Cork Film Festival Review: Kid (2012)

0

maxresdefault


Cast: , ,
Director: Fien Troch
Country: Belgium | Netherlands | Germany
Genre: Drama


Editor’s Note: The following review is part of our coverage of the Cork Film Festival. For more information on the festival visit corkfilmfest.org or follow the Cork Film Festival on Twitter at @CorkFilmFest.

That Kid’s closing credits include the dedication “a hug for” is fitting; few won’t feel the need for one as this exceptional Flemish film concludes. An equally apt title might be Kid without a Bike: director Fien Troch displays a certain style shared with her nation’s most famous cinematic successes, yet the stark sensibility she gradually comes to conceive makes the Dardennes seem positively precious by contrast. This is a marvellous movie, pushing the conventions of child-centric cinema just far enough to seduce audiences into a secure state. Troch’s is a tremendous talent; at once exploiting the ease with which we fall prey to kiddish cuteness and refusing to pander to the ensuing demand for easy conclusion, she delivers with her third feature as accurate a portrait of corrupted childhood as we’ve had in years.

 This is a marvellous movie, pushing the conventions of child-centric cinema just far enough to seduce audiences into a secure state.

KID-2102

Bent Simons’ brilliant debut performance as the eponymous youth is the film’s essence, establishing its normalcy with such sweetness before his understated evolution takes hold. Sparkling at the start, his eyes soon seem almost sunken into his face; the brightness of the boy we first meet burns out, replaced by a broken stare; happiness turns to hollowness. Yet to see Simons’ face as before and after images would be to observe the same visage: such is the strength of this behavioural change, this temperamental transformation taking Kid from one character to another without really changing anything at all. This is astonishing acting by any standards, let alone those of a child making his first film appearance.

It’s the intimate effect of enacting so seismic a shift in so subtle a way to ask whether Kid’s eventual apathy isn’t inherent in children, just waiting to be pulled forth by the poisons of life. The joie de vivre in him that dies in the course of the story’s slow chronicling of his and his older brother’s relationship with their single mother seems so signposted in even his name that it’s perhaps inevitable that it be lost. That’s certainly the suggestion of the omnipresent and ominous score, whose foreboding notes permeate even the movie’s earliest moments of comedy as only children can create it. Even as we laugh we understand the ugly impermanence of these amiable antics; childhood, so starkly surrounded, has to sooner or later come crashing to a halt.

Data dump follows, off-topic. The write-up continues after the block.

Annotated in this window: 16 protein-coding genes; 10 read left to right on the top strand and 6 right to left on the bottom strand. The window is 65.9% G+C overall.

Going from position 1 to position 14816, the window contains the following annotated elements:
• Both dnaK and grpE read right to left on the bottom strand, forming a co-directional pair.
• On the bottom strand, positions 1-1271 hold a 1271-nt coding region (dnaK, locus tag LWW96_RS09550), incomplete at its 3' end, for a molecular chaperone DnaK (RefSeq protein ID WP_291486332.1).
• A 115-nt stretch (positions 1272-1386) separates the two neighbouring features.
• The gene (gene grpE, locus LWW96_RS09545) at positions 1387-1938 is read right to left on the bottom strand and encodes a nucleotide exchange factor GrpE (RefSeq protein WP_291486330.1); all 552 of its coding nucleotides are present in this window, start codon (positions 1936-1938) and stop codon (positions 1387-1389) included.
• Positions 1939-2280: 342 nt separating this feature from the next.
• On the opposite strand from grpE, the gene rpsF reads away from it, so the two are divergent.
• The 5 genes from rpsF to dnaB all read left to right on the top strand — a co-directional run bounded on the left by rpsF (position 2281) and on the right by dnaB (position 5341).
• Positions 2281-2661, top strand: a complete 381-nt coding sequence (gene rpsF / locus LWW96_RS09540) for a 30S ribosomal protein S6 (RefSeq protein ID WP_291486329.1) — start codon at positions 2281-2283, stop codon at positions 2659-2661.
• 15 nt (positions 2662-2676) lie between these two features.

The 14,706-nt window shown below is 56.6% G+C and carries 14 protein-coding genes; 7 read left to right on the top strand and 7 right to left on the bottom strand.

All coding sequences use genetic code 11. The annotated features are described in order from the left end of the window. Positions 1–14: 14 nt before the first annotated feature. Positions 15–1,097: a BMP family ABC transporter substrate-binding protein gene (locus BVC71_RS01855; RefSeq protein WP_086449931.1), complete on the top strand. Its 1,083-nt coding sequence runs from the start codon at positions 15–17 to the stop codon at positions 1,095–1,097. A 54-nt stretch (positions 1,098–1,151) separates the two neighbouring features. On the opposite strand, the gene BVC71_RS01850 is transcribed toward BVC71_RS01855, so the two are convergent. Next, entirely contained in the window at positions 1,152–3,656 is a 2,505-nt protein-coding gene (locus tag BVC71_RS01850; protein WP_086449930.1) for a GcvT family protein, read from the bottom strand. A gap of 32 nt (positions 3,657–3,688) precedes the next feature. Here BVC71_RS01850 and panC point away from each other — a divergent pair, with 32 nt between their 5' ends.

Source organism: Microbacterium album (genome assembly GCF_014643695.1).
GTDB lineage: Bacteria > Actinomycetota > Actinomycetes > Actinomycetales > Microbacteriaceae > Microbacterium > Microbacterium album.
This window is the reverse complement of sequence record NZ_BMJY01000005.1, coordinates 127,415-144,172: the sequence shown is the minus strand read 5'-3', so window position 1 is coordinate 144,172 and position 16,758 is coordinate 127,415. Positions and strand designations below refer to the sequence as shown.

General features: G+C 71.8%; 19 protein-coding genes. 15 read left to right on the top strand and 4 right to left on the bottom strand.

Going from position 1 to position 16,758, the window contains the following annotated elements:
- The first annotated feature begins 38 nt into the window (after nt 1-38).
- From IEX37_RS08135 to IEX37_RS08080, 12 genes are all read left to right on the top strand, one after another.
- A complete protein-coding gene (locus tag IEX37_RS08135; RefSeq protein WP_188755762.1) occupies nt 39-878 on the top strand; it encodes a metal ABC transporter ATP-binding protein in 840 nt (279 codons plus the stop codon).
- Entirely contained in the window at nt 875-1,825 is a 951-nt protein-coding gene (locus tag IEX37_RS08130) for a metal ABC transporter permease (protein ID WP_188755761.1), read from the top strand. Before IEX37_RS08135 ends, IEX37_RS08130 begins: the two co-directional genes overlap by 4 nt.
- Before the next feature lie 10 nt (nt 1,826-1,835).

Troch’s symmetry is less for style than it is for subjecting her tragic hero to a formal confinement reflective of his future, where youthful randomness gives way to regimented existence.

The music is emblematic of Troch’s impeccable control, which extends equally to an aesthetic approach not unlike that of Wes Anderson. There’s a hint of Moonrise Kingdom to the film’s opening, albeit one added only to encroach upon that idyllic impression of childhood with the regardless spectre of reality that defines this one. Troch’s symmetry is less for style than it is for subjecting her tragic hero to a formal confinement reflective of his future, where youthful randomness gives way to regimented existence. Troch’s realism, then, is of the poetic variety; if it’s that, it’s a lament, a wearied and weathered cry for the childhood that dies before our eyes, a heartbroken hymn—like the many that grace the soundtrack—to the lost vibrancy of youth.

But it’s not only Kid who grows progressively less suited to that name; it’s the generation for which he stands, and the wider social circumstances—present, never pushed—to which the story speaks. It’s our species at large, how financial and familial worries strip us of the optimism we start out seeing everywhere in the world. It’s life, and how the summers that once seemed to wane on for years finally fade until they’re gone forever. From the offbeat amusement on which it opens to the terrible implications of the shot on which it opts to conclude, Kid is as a wake for hope, a supremely unsentimental coming-of-age tale whose extremity attests the abrupt end of all we once were, and the unwilling embrace of all we’ll ever be.

[notification type=”star”]88/100 ~ GREAT. Kid is as a wake for hope, a supremely unsentimental coming-of-age tale whose extremity attests the abrupt end of all we once were, and the unwilling embrace of all we’ll ever be.[/notification]

Share.

About Author

Ronan Doyle is an Irish freelance film critic, whose work has appeared on Indiewire, FilmLinc, Film Ireland, FRED Film Radio, and otherwhere. He recently contributed a chapter on Arab cinema to the book Celluloid Ceiling, and is currently entangled in an all-encompassing volume on the work of Woody Allen. When not watching movies, reading about movies, writing about movies, or thinking about movies, he can be found talking about movies on Twitter. He is fuelled by tea and has heard of sleep, but finds the idea frightfully silly.